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Publication numberUS2994447 A
Publication typeGrant
Publication dateAug 1, 1961
Filing dateJul 28, 1958
Priority dateJul 28, 1958
Publication numberUS 2994447 A, US 2994447A, US-A-2994447, US2994447 A, US2994447A
InventorsHaynes Don A
Original AssigneeCalmar Inc
Export CitationBiBTeX, EndNote, RefMan
External Links: USPTO, USPTO Assignment, Espacenet
Lock for container covers
US 2994447 A
Abstract  available in
Images(4)
Previous page
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Claims  available in
Description  (OCR text may contain errors)

1961 D. A. HAYNES 2,994,447

LOCK FOR CONTAINER COVERS Filed July 28, 1958 4 Sheets-Sheet l INVENTOR.

DON A HAYNES ATTORNEY Aug. 1, 1961 D. A. HAYNES 2,994,447

LOCK FOR CONTAINER COVERS Filed July 2a, 1958 4 Sheets-Sheet 2 INVENTOR.

DON A HAYNES ATTO RNEY 1951 D. A. HAYNES 2,994,447

LOCK FOR CONTAINER COVERS Filed July 28, 1958 4 Sheets-Sheet 3 INVENTOR. DON A HAYNES ATTORNEY Aug. 1, 1961 D. A. HAYNES 2,994,447

LOCK FOR CONTAINER COVERS Filed July 2a. 1958 4 Sheets-Sheet 4 INVENTOR.

DON A HAYNES Z/WWW ATTORNEY aired rates Filed .Iuiy 28, 1958, Ser. No. 751,246 15 Claims. (Cl. 2159) This invention relates to locks for container covers of the combination type, wherein to remove the cover from the container it is necessary to rotate the cover to predetermined positions in opposite directions.

While the present invention has a wide variety of uses, it is intended primarily to practically entirely prevent the accidental opening of containers such as jars and bottles containing poisons or harmful drugs and the like. A very frequent occurrence is that of a young child opening a bottle containing some harmful substance and swallowing the contents. Also, it has been known that adults occasionally mistake a container of some harmful substance for one which is not, by not reading the label, and swallowing some of the contents. The present invention completely prevents a person unable to read, such as a young child, from opening the container. It also prevents an adult from accidentally opening the container by making it somewhat ditficult to open and requiring him to read the label and follow the directions for opening it.

These results are obtained by means of a novel form of container neck and a novel cover, together with one or more rings which require that the closure be rotated in one direction to another specific position before the cover can be removed. It is possible, as will appear hereinafter, to require rotation of the closure in the first direction again to still a third specific position before the closure can be removed, thus further minimizing the possibility of accidental opening.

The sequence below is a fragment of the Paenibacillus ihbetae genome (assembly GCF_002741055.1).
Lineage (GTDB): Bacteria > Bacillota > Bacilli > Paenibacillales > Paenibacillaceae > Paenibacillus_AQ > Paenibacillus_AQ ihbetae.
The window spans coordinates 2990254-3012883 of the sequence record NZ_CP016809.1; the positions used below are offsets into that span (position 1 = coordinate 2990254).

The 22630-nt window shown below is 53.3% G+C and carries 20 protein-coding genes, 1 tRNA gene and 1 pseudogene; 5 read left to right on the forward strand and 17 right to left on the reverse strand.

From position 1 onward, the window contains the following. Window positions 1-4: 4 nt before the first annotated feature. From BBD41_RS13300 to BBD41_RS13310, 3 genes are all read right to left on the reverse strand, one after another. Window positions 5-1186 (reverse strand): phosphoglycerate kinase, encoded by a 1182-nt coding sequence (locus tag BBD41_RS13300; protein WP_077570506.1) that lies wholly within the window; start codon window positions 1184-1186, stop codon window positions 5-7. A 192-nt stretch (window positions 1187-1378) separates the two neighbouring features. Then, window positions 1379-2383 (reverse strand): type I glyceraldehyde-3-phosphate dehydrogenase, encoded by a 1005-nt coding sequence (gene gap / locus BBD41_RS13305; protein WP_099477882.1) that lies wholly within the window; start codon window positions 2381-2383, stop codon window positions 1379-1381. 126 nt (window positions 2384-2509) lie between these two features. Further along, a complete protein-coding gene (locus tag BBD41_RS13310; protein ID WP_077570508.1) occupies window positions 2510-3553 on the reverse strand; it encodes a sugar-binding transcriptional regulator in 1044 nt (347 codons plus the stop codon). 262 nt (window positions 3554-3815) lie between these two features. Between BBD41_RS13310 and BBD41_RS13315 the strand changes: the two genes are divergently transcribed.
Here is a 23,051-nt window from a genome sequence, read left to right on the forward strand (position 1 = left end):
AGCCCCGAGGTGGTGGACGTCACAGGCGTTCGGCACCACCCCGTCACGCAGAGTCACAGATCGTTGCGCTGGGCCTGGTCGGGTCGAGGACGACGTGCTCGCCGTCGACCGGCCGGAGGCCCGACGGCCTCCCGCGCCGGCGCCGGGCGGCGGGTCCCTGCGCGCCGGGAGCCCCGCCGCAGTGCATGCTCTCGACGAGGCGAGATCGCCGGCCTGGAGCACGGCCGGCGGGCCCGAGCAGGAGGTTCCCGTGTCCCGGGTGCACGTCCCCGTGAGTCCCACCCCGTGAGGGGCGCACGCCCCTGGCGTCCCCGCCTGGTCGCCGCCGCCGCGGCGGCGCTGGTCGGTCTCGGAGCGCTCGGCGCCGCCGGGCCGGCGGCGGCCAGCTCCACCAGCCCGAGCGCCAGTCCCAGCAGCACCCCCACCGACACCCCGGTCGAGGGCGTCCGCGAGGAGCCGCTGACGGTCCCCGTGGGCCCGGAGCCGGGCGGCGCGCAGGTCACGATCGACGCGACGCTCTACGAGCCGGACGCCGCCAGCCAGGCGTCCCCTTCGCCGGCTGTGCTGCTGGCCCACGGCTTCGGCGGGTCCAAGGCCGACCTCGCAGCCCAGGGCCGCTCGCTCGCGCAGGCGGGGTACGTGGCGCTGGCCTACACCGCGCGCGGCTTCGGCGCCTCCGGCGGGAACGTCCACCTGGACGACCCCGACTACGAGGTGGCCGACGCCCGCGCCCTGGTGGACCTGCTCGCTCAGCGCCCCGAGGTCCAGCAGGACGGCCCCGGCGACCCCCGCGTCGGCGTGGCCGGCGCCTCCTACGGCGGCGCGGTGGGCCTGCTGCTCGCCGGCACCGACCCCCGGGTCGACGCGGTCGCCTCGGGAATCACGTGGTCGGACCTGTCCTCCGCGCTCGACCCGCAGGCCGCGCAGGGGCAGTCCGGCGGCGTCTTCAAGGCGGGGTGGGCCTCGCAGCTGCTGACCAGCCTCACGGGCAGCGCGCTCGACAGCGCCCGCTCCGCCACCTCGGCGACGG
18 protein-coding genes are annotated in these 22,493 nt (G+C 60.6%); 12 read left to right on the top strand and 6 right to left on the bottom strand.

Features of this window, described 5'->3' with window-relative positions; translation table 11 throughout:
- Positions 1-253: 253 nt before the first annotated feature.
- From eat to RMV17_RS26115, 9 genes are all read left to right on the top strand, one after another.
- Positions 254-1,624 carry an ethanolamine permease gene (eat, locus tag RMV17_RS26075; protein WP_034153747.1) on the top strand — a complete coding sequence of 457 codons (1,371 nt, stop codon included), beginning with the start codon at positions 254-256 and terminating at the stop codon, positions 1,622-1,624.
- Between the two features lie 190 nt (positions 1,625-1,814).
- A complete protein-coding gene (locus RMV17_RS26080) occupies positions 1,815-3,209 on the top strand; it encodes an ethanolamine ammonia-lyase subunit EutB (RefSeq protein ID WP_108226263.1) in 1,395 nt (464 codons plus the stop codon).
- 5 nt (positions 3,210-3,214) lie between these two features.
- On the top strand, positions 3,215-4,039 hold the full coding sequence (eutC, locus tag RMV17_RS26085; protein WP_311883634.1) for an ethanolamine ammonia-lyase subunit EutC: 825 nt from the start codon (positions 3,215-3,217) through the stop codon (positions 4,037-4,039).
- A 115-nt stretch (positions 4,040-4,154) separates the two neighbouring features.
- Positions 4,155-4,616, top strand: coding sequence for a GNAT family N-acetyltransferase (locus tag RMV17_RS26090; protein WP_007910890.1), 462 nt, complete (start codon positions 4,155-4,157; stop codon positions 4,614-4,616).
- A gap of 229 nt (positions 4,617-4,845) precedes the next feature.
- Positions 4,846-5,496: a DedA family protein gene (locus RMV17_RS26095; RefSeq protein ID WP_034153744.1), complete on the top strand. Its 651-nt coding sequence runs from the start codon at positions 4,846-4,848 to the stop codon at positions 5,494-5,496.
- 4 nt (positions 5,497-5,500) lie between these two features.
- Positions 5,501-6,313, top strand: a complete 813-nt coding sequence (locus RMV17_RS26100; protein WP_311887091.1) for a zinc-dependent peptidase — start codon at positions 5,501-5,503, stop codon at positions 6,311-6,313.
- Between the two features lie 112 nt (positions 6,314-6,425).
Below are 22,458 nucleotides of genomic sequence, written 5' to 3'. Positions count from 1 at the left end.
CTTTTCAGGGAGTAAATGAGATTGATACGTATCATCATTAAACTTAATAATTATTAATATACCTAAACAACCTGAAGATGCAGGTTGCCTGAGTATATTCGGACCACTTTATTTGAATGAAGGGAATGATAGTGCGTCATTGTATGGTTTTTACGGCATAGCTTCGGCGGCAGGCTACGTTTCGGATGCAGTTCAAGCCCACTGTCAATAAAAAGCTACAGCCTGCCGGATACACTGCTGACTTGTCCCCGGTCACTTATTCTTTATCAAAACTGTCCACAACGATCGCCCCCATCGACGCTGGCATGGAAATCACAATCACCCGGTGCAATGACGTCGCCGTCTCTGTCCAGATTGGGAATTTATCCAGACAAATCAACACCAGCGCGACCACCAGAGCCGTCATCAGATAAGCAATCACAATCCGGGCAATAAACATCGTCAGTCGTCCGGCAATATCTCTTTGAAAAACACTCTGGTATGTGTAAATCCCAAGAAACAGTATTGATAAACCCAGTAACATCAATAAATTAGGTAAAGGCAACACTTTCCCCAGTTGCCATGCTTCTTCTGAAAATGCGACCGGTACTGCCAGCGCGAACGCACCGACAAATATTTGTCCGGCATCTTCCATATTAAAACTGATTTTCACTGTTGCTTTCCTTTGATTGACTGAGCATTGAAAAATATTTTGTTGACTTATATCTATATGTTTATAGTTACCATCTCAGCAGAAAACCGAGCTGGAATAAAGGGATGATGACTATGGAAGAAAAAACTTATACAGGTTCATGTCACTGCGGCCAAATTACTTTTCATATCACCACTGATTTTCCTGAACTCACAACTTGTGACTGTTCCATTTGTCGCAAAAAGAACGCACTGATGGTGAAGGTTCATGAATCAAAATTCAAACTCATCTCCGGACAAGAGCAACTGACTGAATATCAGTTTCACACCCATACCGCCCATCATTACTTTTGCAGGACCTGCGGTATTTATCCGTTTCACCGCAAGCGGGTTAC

In the drawings:

FIG. 1 is a fragmentary elevational view of a container embodying my invention;

F FIG. 2 is a top plan view of the container shown in FIG. 3 is a fragmentary cross-sectional view of the I container and closure With the closure on the container, said view being taken on substantially the line 33 of FIGURE 2;

FIG. 4 is a cross-sectional view of the closure without the rings;

FIG. 5 is a cross-sectional view taken on substantially the line 55 of FIG. 4;

FIG. 6 is a cross-sectional view taken on substantially the line 66 of FIG. 4;

FIG. 7 is a fragmentary cross-sectional view similar to FIG. 6, but showing another position of the spring ring in FIG. 6;

FIG. 8 is a cross-sectional view of the container taken on substantially the line 8-8 of FIG. 1;

FIG. 9 is a cross-sectional view of the container taken on substantially the line 9-9 of FIG. 1;

FIG. 10 is a plan view of one spring ring;

FIG. 11 is a plan view of the other spring ring;

FIG. 12 is a fragmentary cross-sectional view of a modified form of the invention;

FIG. 13 and FIG. 14 are cross-sectional views taken on lines 13-13 and 1414 respectively of FIG. 12;

FIG. 15 is a fragmentary cross-sectional view of a further modified form of the invention;

FIGS. 16 and 17 are cross-sectional views taken on lines 16--16 and 1717 of FIG. 15;

FIG. 18 is a fragmentary cross-sectional view of still another form of the invention; and

ine

FIGS. 19 and 20 are cross-sectional views taken on lines 19-19 and 2l)20 of FIG. 18.

Referring now to the drawings in more detail, and particularly to FIGS. 1 to 11 thereof, the parts of the container closure lock assembly consist of a container 10, a closure 11, two spring rings 12 and 13, and in most cases, particularly those which are intended for liquids, a seal 14. The latter is not essential to the operation of the lock.